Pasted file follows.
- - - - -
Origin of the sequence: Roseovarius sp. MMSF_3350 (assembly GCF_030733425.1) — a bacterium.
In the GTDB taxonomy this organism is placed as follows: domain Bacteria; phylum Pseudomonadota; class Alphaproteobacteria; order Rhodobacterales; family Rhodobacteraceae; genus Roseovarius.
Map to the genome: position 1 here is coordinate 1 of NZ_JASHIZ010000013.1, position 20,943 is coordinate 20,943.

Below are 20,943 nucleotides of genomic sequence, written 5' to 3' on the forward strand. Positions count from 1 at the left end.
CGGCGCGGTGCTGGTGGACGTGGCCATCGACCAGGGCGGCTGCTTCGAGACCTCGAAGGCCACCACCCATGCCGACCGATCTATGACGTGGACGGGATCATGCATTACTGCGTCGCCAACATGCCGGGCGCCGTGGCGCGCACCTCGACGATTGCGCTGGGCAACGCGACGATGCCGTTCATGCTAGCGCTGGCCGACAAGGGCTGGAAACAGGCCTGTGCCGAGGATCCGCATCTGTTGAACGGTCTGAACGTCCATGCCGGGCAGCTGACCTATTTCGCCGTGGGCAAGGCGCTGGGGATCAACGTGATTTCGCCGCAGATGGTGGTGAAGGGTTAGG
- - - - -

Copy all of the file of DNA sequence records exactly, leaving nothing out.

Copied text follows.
Origin of the sequence: Roseovarius sp. MMSF_3350 (assembly GCF_030733425.1) — a bacterium.
In the GTDB taxonomy this organism is placed as follows: domain Bacteria; phylum Pseudomonadota; class Alphaproteobacteria; order Rhodobacterales; family Rhodobacteraceae; genus Roseovarius.
Map to the genome: position 1 here is coordinate 1 of NZ_JASHIZ010000013.1, position 20,943 is coordinate 20,943.

Below are 20,943 nucleotides of genomic sequence, written 5' to 3' on the forward strand. Positions count from 1 at the left end.
CGGCGCGGTGCTGGTGGACGTGGCCATCGACCAGGGCGGCTGCTTCGAGACCTCGAAGGCCACCACCCATGCCGACCGATCTATGACGTGGACGGGATCATGCATTACTGCGTCGCCAACATGCCGGGCGCCGTGGCGCGCACCTCGACGATTGCGCTGGGCAACGCGACGATGCCGTTCATGCTAGCGCTGGCCGACAAGGGCTGGAAACAGGCCTGTGCCGAGGATCCGCATCTGTTGAACGGTCTGAACGTCCATGCCGGGCAGCTGACCTATTTCGCCGTGGGCAAGGCGCTGGGGATCAACGTGATTTCGCCGCAGATGGTGGTGAAGGGTTAGG